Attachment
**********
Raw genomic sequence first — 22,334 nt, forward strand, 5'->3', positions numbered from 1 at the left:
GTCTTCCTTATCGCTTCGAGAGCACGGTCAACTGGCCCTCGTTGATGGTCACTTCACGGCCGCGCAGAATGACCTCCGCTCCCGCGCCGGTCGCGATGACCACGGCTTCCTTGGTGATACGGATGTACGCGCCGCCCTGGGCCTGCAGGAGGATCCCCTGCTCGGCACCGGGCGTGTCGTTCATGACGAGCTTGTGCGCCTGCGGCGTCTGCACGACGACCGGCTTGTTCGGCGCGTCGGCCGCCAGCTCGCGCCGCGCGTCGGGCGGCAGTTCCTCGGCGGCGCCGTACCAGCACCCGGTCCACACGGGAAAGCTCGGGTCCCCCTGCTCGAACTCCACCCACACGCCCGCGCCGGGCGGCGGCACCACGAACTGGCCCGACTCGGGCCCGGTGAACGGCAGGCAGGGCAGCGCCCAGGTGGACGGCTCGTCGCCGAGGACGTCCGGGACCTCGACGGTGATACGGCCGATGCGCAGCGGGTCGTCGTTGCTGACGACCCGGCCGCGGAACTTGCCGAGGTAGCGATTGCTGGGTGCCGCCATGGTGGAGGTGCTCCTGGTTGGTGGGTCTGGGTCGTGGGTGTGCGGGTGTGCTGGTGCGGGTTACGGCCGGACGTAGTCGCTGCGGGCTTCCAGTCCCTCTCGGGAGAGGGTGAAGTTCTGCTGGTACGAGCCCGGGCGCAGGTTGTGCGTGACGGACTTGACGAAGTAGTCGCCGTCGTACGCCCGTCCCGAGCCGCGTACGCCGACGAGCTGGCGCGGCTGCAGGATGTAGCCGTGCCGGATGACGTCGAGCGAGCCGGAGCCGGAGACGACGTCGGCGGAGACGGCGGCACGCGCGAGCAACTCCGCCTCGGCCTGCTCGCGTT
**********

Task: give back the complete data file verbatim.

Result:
Raw genomic sequence first — 22,334 nt, forward strand, 5'->3', positions numbered from 1 at the left:
GTCTTCCTTATCGCTTCGAGAGCACGGTCAACTGGCCCTCGTTGATGGTCACTTCACGGCCGCGCAGAATGACCTCCGCTCCCGCGCCGGTCGCGATGACCACGGCTTCCTTGGTGATACGGATGTACGCGCCGCCCTGGGCCTGCAGGAGGATCCCCTGCTCGGCACCGGGCGTGTCGTTCATGACGAGCTTGTGCGCCTGCGGCGTCTGCACGACGACCGGCTTGTTCGGCGCGTCGGCCGCCAGCTCGCGCCGCGCGTCGGGCGGCAGTTCCTCGGCGGCGCCGTACCAGCACCCGGTCCACACGGGAAAGCTCGGGTCCCCCTGCTCGAACTCCACCCACACGCCCGCGCCGGGCGGCGGCACCACGAACTGGCCCGACTCGGGCCCGGTGAACGGCAGGCAGGGCAGCGCCCAGGTGGACGGCTCGTCGCCGAGGACGTCCGGGACCTCGACGGTGATACGGCCGATGCGCAGCGGGTCGTCGTTGCTGACGACCCGGCCGCGGAACTTGCCGAGGTAGCGATTGCTGGGTGCCGCCATGGTGGAGGTGCTCCTGGTTGGTGGGTCTGGGTCGTGGGTGTGCGGGTGTGCTGGTGCGGGTTACGGCCGGACGTAGTCGCTGCGGGCTTCCAGTCCCTCTCGGGAGAGGGTGAAGTTCTGCTGGTACGAGCCCGGGCGCAGGTTGTGCGTGACGGACTTGACGAAGTAGTCGCCGTCGTACGCCCGTCCCGAGCCGCGTACGCCGACGAGCTGGCGCGGCTGCAGGATGTAGCCGTGCCGGATGACGTCGAGCGAGCCGGAGCCGGAGACGACGTCGGCGGAGACGGCGGCACGCGCGAGCAACTCCGCCTCGGCCTGCTCGCGTT